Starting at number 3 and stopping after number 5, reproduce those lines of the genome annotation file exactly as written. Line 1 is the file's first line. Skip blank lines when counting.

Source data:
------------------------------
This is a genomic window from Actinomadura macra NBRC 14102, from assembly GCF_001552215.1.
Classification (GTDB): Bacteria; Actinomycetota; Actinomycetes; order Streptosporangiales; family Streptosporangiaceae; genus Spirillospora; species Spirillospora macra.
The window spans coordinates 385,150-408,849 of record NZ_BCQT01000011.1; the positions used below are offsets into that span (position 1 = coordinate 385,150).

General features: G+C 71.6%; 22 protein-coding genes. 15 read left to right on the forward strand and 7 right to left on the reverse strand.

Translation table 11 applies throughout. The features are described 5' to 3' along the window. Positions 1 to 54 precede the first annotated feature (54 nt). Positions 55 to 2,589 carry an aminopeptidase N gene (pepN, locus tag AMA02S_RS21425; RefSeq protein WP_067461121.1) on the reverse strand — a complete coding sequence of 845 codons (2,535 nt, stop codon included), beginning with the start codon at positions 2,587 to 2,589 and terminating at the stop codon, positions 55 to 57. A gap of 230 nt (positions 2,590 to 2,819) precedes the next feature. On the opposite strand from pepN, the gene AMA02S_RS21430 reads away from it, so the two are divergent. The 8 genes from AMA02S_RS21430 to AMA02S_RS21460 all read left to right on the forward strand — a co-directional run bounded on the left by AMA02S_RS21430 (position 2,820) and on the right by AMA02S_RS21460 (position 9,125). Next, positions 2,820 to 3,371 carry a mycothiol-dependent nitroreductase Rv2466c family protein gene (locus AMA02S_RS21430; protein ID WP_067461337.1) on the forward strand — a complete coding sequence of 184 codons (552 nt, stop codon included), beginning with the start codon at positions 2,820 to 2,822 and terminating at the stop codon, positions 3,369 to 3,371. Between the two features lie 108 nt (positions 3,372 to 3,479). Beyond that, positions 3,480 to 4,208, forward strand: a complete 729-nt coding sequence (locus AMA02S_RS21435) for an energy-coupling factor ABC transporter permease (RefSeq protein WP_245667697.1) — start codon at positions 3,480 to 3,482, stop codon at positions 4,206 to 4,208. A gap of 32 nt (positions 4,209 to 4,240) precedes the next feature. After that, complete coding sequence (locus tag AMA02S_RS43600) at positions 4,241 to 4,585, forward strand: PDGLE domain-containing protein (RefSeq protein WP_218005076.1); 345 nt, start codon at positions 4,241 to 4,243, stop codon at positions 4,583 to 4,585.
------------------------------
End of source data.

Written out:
The window spans coordinates 385,150-408,849 of record NZ_BCQT01000011.1; the positions used below are offsets into that span (position 1 = coordinate 385,150).

General features: G+C 71.6%; 22 protein-coding genes. 15 read left to right on the forward strand and 7 right to left on the reverse strand.

Translation table 11 applies throughout. The features are described 5' to 3' along the window. Positions 1 to 54 precede the first annotated feature (54 nt). Positions 55 to 2,589 carry an aminopeptidase N gene (pepN, locus tag AMA02S_RS21425; RefSeq protein WP_067461121.1) on the reverse strand — a complete coding sequence of 845 codons (2,535 nt, stop codon included), beginning with the start codon at positions 2,587 to 2,589 and terminating at the stop codon, positions 55 to 57. A gap of 230 nt (positions 2,590 to 2,819) precedes the next feature. On the opposite strand from pepN, the gene AMA02S_RS21430 reads away from it, so the two are divergent. The 8 genes from AMA02S_RS21430 to AMA02S_RS21460 all read left to right on the forward strand — a co-directional run bounded on the left by AMA02S_RS21430 (position 2,820) and on the right by AMA02S_RS21460 (position 9,125). Next, positions 2,820 to 3,371 carry a mycothiol-dependent nitroreductase Rv2466c family protein gene (locus AMA02S_RS21430; protein ID WP_067461337.1) on the forward strand — a complete coding sequence of 184 codons (552 nt, stop codon included), beginning with the start codon at positions 2,820 to 2,822 and terminating at the stop codon, positions 3,369 to 3,371. Between the two features lie 108 nt (positions 3,372 to 3,479). Beyond that, positions 3,480 to 4,208, forward strand: a complete 729-nt coding sequence (locus AMA02S_RS21435) for an energy-coupling factor ABC transporter permease (RefSeq protein WP_245667697.1) — start codon at positions 3,480 to 3,482, stop codon at positions 4,206 to 4,208. A gap of 32 nt (positions 4,209 to 4,240) precedes the next feature. After that, complete coding sequence (locus tag AMA02S_RS43600) at positions 4,241 to 4,585, forward strand: PDGLE domain-containing protein (RefSeq protein WP_218005076.1); 345 nt, start codon at positions 4,241 to 4,243, stop codon at positions 4,583 to 4,585.